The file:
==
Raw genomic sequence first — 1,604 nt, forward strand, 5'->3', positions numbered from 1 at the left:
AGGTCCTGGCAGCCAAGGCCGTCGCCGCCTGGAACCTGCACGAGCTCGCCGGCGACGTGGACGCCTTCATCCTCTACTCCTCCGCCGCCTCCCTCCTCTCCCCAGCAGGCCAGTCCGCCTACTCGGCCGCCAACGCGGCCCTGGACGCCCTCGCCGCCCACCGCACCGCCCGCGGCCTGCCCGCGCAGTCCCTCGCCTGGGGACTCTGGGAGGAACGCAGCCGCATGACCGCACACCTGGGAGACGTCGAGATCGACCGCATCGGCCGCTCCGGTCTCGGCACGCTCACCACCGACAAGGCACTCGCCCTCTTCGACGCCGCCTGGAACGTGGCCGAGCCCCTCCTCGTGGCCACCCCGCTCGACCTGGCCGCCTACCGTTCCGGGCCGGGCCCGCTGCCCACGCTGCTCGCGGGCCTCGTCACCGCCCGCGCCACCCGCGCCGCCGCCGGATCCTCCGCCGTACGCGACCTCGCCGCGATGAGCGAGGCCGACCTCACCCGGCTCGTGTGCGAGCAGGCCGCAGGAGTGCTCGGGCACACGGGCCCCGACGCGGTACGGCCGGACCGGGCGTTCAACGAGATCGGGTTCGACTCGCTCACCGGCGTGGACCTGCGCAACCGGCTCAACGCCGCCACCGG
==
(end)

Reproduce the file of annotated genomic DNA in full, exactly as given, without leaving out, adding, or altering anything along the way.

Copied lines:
Raw genomic sequence first — 1,604 nt, forward strand, 5'->3', positions numbered from 1 at the left:
AGGTCCTGGCAGCCAAGGCCGTCGCCGCCTGGAACCTGCACGAGCTCGCCGGCGACGTGGACGCCTTCATCCTCTACTCCTCCGCCGCCTCCCTCCTCTCCCCAGCAGGCCAGTCCGCCTACTCGGCCGCCAACGCGGCCCTGGACGCCCTCGCCGCCCACCGCACCGCCCGCGGCCTGCCCGCGCAGTCCCTCGCCTGGGGACTCTGGGAGGAACGCAGCCGCATGACCGCACACCTGGGAGACGTCGAGATCGACCGCATCGGCCGCTCCGGTCTCGGCACGCTCACCACCGACAAGGCACTCGCCCTCTTCGACGCCGCCTGGAACGTGGCCGAGCCCCTCCTCGTGGCCACCCCGCTCGACCTGGCCGCCTACCGTTCCGGGCCGGGCCCGCTGCCCACGCTGCTCGCGGGCCTCGTCACCGCCCGCGCCACCCGCGCCGCCGCCGGATCCTCCGCCGTACGCGACCTCGCCGCGATGAGCGAGGCCGACCTCACCCGGCTCGTGTGCGAGCAGGCCGCAGGAGTGCTCGGGCACACGGGCCCCGACGCGGTACGGCCGGACCGGGCGTTCAACGAGATCGGGTTCGACTCGCTCACCGGCGTGGACCTGCGCAACCGGCTCAACGCCGCCACCGG